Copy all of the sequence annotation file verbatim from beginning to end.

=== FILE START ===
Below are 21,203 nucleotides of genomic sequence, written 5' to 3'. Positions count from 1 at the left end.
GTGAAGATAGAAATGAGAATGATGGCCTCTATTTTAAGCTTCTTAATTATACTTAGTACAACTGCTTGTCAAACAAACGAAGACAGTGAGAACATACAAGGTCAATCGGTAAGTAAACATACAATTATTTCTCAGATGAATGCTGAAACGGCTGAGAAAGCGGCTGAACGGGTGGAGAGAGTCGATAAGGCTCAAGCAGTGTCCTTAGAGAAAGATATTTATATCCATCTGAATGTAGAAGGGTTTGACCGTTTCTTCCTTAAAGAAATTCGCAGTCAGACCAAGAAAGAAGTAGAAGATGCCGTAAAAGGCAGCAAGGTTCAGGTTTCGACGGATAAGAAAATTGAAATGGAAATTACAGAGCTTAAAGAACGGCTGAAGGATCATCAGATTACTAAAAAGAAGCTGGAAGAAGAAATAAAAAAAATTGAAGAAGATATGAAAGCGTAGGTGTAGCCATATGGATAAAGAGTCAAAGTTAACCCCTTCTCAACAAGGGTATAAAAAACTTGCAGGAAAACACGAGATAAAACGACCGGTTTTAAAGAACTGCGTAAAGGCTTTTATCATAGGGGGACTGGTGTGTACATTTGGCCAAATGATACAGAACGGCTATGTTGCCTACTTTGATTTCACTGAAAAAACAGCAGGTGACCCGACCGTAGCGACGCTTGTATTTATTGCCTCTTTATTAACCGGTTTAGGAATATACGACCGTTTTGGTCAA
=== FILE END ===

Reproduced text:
Below are 21,203 nucleotides of genomic sequence, written 5' to 3'. Positions count from 1 at the left end.
GTGAAGATAGAAATGAGAATGATGGCCTCTATTTTAAGCTTCTTAATTATACTTAGTACAACTGCTTGTCAAACAAACGAAGACAGTGAGAACATACAAGGTCAATCGGTAAGTAAACATACAATTATTTCTCAGATGAATGCTGAAACGGCTGAGAAAGCGGCTGAACGGGTGGAGAGAGTCGATAAGGCTCAAGCAGTGTCCTTAGAGAAAGATATTTATATCCATCTGAATGTAGAAGGGTTTGACCGTTTCTTCCTTAAAGAAATTCGCAGTCAGACCAAGAAAGAAGTAGAAGATGCCGTAAAAGGCAGCAAGGTTCAGGTTTCGACGGATAAGAAAATTGAAATGGAAATTACAGAGCTTAAAGAACGGCTGAAGGATCATCAGATTACTAAAAAGAAGCTGGAAGAAGAAATAAAAAAAATTGAAGAAGATATGAAAGCGTAGGTGTAGCCATATGGATAAAGAGTCAAAGTTAACCCCTTCTCAACAAGGGTATAAAAAACTTGCAGGAAAACACGAGATAAAACGACCGGTTTTAAAGAACTGCGTAAAGGCTTTTATCATAGGGGGACTGGTGTGTACATTTGGCCAAATGATACAGAACGGCTATGTTGCCTACTTTGATTTCACTGAAAAAACAGCAGGTGACCCGACCGTAGCGACGCTTGTATTTATTGCCTCTTTATTAACCGGTTTAGGAATATACGACCGTTTTGGTCAA